The broad, white beach is a draw for both locals and visitors from around the world, with a large portion of them coming down from Quebec and other parts of Canada to enjoy Maine’s “French Riviera.”  An unexpected visitor arrived here on July 24, 1927, when Charles Lindberg landed the Spirit of St. Louis here on the beach because Portland’s airport was too fogged in for him to make his scheduled landing. 

The beach was also the home to early auto racing, but today this vast waterfront is reserved for swimmers and sunbathers.  It is fun to watch people arriving at the beach in the morning to find their plot of sand for the day.  Many come early, carrying canvas bags and lawn chairs.  The even better provisioned families arrive pulling a wagon or two and have tents, coolers of food and drinks, beach equipment and other supplies for a day of fun in the sun.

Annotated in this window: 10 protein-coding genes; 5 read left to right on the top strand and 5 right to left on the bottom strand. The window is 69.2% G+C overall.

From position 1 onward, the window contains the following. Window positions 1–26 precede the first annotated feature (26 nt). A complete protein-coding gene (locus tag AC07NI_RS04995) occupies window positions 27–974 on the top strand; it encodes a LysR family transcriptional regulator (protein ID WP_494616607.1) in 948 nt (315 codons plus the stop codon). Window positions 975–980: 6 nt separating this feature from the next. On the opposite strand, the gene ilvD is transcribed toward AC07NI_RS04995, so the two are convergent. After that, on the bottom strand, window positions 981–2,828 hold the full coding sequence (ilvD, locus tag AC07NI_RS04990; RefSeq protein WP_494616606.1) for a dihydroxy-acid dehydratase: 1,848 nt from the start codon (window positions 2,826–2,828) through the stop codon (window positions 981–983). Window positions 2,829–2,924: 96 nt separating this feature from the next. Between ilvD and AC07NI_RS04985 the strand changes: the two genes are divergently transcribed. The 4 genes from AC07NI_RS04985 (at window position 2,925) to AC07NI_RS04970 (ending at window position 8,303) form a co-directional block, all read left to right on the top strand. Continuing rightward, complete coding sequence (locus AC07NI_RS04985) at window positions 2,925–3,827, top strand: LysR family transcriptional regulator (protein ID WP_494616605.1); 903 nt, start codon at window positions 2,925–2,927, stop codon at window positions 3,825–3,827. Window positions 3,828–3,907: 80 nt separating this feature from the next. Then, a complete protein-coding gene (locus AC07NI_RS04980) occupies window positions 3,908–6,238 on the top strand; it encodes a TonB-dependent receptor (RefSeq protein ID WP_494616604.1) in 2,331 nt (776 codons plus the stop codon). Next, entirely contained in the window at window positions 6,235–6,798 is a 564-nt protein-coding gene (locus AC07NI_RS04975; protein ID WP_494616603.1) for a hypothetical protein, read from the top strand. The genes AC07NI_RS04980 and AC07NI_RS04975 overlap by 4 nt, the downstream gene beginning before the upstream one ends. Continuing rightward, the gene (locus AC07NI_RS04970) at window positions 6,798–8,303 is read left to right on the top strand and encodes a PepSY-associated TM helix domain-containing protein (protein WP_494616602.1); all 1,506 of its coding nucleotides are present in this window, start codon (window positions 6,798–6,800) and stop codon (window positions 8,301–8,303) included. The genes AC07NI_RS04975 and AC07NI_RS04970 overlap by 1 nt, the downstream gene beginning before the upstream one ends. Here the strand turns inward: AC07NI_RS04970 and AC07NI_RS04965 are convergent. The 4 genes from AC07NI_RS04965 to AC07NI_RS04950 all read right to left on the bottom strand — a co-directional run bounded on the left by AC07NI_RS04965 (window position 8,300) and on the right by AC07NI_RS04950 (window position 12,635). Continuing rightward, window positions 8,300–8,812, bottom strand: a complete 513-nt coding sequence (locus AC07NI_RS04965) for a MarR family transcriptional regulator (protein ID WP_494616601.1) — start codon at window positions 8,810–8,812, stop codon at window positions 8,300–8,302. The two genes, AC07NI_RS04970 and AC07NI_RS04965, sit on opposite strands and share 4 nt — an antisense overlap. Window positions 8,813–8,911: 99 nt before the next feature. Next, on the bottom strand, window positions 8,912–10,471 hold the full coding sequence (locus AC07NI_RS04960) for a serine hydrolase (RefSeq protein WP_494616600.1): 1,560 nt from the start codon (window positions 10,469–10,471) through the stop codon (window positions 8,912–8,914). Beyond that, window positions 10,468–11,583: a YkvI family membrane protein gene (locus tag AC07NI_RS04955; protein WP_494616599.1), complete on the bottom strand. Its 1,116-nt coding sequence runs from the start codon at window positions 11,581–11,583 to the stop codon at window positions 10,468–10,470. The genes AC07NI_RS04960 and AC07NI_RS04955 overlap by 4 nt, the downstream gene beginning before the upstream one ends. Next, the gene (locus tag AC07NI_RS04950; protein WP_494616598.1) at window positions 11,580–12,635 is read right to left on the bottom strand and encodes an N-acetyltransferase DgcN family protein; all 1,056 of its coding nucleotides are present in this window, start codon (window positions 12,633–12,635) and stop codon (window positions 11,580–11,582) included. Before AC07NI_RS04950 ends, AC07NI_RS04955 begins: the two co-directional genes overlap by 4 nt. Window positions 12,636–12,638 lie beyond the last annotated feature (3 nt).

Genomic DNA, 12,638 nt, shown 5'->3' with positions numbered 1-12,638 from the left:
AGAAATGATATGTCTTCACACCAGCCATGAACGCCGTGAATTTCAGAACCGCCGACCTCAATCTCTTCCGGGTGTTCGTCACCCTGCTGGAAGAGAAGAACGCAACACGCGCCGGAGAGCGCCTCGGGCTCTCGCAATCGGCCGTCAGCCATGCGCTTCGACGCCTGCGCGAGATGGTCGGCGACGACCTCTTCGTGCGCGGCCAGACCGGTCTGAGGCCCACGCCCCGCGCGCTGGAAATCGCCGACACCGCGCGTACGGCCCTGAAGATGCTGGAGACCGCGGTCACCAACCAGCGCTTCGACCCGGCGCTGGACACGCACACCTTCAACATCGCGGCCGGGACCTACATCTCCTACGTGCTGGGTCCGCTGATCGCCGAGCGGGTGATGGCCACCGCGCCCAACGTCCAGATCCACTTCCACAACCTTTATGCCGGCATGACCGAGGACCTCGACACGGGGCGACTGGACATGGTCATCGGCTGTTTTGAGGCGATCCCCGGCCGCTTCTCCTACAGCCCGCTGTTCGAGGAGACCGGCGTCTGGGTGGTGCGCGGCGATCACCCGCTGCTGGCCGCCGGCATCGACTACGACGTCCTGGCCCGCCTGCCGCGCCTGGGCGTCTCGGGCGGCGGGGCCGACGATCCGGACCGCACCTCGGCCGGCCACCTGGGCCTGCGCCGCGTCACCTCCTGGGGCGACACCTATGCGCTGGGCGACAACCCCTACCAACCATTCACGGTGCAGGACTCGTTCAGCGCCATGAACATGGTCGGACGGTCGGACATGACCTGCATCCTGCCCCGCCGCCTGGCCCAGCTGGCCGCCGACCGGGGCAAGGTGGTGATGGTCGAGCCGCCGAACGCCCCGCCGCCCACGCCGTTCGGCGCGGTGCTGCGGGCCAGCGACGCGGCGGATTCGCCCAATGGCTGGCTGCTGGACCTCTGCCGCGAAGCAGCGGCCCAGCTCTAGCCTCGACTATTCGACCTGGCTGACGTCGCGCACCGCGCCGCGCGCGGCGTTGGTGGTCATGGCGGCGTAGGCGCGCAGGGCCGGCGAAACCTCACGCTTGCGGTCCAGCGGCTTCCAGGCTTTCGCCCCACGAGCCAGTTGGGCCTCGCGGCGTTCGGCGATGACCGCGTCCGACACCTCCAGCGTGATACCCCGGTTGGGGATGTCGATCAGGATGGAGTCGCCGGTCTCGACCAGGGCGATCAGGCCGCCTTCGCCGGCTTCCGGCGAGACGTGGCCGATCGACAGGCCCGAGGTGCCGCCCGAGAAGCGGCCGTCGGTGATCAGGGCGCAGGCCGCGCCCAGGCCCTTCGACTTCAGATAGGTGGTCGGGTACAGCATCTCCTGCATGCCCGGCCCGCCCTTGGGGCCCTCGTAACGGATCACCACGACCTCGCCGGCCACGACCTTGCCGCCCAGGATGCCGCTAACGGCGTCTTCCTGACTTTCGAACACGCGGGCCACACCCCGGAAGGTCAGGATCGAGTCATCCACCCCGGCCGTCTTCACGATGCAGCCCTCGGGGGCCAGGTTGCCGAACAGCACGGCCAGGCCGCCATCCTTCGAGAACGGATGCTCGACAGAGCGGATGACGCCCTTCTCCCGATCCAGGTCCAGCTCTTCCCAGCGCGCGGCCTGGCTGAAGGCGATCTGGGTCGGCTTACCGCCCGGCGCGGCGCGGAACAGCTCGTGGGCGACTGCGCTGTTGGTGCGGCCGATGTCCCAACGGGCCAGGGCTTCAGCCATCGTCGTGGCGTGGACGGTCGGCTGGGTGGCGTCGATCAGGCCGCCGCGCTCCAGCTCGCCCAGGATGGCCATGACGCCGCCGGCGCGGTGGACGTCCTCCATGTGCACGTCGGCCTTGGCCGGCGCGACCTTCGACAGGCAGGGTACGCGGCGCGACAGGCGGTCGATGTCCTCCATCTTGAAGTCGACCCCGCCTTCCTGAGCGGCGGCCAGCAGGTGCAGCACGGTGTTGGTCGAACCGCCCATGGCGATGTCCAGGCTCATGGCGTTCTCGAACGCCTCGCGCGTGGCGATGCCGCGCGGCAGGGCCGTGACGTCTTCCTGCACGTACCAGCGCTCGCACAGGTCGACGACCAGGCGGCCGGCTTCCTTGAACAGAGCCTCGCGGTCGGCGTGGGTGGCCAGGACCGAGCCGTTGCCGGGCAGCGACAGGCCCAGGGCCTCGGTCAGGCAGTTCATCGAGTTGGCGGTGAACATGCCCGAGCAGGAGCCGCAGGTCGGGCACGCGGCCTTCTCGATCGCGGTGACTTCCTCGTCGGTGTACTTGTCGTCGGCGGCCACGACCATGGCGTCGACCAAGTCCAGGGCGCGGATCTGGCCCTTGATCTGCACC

Further away from the pier, the atmosphere is less honky-tonk and there is more open space in the sand.  Voices are muffled the sound of the waves and the cries of the gulls.  It is a joy to watch seabirds, on their little stick legs, dart in and out at the foam edge of the surf and it is a beautiful place to walk in the firm, cool sand beach.  This is a lovely way to start or end a day’s visit in Maine.

Recommended Resources:

“Biddeford” Maine An Encyclopedia

Bodwell, Joshua.  “The Palace Diner.”  DownEast Magazine.

Hardiman, Thomas, former curator, Saco Museum.”An Introduction to Saco History.   City of Saco website,

L‘Heureux , Juliana.  “Biddeford and Franco-American History.”  Bangor Daily News.  June 8, 2018.